Should I use a different address for every transaction? If yes, why? For safety? What happens I use the same address to get bitcoins from 2 different people, what happens?

1 Answer 1


The only reason why it is recommended to use a different address for every transaction, is for increased anonymity - it makes it more difficult to trace, and next to impossible to prove, that the recipient of transaction A is the same person as the recipient of transaction B.

If you publish an address to receive payments online, and keep it static, everyone can go to http://blockexplorer.com/ and see all the money you have received, and calculate how much money you got. If you change the address after every transaction, it makes it much more difficult - someone who have to constantly monitor your web page with the published address to know all your addresses you received money on. And if you keep the page with the published address non-public, such as that your customer has to log-in to his account on your system to see the address, that makes it practically impossible for third parties to monitor your income, find out how much money you have and what you spend it on.

  • OK, I get it. What happens if my computer will crash? Do I lose all my bitcoins?
    – Klajdi
    Nov 23, 2011 at 17:17
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    That's a different question, which is answered here: bitcoin.stackexchange.com/questions/116/…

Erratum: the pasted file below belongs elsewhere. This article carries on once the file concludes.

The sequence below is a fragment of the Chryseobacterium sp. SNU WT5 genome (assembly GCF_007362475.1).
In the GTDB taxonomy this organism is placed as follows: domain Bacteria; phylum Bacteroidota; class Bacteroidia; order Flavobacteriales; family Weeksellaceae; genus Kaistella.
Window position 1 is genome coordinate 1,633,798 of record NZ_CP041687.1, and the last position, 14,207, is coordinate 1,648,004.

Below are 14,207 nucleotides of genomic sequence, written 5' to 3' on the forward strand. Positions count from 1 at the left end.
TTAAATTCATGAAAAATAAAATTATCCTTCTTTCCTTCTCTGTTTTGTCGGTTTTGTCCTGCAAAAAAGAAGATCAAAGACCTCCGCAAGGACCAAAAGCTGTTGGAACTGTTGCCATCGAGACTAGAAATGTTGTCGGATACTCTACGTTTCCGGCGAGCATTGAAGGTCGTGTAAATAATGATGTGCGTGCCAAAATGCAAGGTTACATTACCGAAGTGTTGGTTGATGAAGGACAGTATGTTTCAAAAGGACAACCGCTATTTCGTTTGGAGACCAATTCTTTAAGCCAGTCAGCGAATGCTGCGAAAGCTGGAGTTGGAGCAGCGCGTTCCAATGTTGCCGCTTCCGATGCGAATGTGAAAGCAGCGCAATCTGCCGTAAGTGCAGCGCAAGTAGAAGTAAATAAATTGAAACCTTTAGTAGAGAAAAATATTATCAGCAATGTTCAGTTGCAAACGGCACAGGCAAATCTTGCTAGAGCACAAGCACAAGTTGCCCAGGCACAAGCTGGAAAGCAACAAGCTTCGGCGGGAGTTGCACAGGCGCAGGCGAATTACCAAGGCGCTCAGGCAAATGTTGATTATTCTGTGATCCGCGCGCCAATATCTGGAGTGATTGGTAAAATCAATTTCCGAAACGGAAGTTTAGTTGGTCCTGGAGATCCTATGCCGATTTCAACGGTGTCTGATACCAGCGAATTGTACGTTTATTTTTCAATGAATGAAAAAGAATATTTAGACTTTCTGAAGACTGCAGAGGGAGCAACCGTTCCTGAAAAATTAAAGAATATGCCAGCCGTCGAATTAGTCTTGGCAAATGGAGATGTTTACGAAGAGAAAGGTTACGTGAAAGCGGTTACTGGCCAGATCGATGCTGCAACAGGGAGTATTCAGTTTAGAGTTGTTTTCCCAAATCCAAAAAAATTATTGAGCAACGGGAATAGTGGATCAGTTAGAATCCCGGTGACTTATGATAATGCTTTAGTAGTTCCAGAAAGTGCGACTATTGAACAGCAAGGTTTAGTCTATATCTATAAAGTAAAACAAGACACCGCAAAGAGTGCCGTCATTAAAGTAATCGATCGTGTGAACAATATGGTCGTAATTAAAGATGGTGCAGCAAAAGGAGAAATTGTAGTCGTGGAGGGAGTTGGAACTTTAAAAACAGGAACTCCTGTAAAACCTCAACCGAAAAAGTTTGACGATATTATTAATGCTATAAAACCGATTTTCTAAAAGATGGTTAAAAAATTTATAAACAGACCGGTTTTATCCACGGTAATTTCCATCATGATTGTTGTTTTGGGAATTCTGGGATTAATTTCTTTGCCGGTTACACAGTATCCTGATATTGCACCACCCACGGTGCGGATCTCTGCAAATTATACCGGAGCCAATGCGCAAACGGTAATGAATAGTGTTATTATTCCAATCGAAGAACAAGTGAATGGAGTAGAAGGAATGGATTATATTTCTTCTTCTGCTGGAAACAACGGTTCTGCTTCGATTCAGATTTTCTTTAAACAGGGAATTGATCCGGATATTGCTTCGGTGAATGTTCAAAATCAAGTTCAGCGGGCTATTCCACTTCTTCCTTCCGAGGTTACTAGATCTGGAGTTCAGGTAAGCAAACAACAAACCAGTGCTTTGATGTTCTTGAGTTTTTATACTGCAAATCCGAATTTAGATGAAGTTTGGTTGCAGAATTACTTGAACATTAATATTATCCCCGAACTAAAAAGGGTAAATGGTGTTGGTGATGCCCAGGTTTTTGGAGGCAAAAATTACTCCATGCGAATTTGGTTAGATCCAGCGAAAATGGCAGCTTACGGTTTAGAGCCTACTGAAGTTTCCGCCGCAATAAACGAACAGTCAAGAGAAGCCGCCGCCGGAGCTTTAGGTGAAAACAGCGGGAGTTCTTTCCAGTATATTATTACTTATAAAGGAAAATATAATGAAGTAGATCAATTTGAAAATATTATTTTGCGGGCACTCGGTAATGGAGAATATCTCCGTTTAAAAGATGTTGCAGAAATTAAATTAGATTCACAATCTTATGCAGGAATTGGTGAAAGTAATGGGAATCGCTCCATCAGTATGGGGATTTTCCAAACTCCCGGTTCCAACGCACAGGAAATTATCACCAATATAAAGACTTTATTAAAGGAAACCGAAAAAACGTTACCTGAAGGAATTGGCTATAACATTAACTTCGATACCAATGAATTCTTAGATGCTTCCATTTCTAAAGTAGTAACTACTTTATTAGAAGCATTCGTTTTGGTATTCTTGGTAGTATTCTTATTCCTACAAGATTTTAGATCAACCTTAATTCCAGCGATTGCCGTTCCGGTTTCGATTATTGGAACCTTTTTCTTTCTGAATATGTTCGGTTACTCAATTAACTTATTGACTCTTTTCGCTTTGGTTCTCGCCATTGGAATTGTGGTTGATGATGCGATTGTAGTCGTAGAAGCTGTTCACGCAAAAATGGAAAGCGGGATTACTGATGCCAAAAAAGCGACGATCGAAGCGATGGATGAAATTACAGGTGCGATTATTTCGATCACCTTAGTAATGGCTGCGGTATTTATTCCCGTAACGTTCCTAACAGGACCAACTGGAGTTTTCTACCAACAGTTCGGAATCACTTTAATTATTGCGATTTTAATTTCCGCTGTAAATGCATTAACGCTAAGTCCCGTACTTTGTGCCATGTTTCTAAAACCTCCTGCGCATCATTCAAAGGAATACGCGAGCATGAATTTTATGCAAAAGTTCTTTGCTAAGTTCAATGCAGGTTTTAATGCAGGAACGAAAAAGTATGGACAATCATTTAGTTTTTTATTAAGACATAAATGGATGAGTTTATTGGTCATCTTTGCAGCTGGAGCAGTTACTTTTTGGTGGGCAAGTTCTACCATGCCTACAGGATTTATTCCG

– D.H.
    Nov 23, 2011 at 17:24
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    Another reason is so that you know who paid you. If you give the same address to everyone, it's harder to know who sent you the Bitcoins. Nov 23, 2011 at 18:06
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    But as far as I can tell, as soon as you create a transaction bundling the money from several addresses and sending them to one other, everyone can tell that these addresses belong together? Or am I wrong there?
    – glglgl
    Nov 24, 2011 at 8:06
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    Another reason is extra security. Once you make a transaction you reveal your public key. Yes it's public and should be safe, but if a serious weakness is ever discovered in Secp256k1 then funds where the public key is known are at risk first.
    – Jannes
    Jul 17, 2015 at 8:53

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